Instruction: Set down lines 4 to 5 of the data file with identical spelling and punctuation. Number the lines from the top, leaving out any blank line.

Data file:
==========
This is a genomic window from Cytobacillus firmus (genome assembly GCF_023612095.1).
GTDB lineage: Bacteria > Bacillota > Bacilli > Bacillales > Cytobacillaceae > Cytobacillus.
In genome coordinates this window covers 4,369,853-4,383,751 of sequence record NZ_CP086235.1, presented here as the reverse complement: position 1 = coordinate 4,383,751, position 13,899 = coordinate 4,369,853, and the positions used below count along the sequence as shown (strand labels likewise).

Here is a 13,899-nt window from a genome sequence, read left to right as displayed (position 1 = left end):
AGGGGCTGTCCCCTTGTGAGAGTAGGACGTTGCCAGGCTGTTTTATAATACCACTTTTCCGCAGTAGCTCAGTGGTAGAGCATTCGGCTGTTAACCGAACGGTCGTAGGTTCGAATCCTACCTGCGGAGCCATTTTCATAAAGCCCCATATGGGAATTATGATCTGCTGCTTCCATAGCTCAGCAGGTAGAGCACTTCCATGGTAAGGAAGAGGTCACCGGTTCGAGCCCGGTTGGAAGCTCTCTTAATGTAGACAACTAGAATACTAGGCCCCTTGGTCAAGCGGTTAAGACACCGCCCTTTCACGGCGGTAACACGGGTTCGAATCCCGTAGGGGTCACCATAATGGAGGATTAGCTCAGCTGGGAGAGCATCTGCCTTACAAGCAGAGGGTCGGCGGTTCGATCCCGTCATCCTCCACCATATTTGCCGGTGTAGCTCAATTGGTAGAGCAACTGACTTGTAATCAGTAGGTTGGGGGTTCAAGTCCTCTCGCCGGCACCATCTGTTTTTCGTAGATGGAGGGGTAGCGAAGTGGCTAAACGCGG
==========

Here is a 13,899-nt window from a genome sequence, read left to right as displayed (position 1 = left end):
AGGGGCTGTCCCCTTGTGAGAGTAGGACGTTGCCAGGCTGTTTTATAATACCACTTTTCCGCAGTAGCTCAGTGGTAGAGCATTCGGCTGTTAACCGAACGGTCGTAGGTTCGAATCCTACCTGCGGAGCCATTTTCATAAAGCCCCATATGGGAATTATGATCTGCTGCTTCCATAGCTCAGCAGGTAGAGCACTTCCATGGTAAGGAAGAGGTCACCGGTTCGAGCCCGGTTGGAAGCTCTCTTAATGTAGACAACTAGAATACTAGGCCCCTTGGTCAAGCGGTTAAGACACCGCCCTTTCACGGCGGTAACACGGGTTCGAATCCCGTAGGGGTCACCATAATGGAGGATTAGCTCAGCTGGGAGAGCATCTGCCTTACAAGCAGAGGGTCGGCGGTTCGATCCCGTCATCCTCCACCATATTTGCCGGTGTAGCTCAATTGGTAGAGCAACTGACTTGTAATCAGTAGGTTGGGGGTTCAAGTCCTCTCGCCGGCACCATCTGTTTTTCGTAGATGGAGGGGTAGCGAAGTGGCTAAACGCGG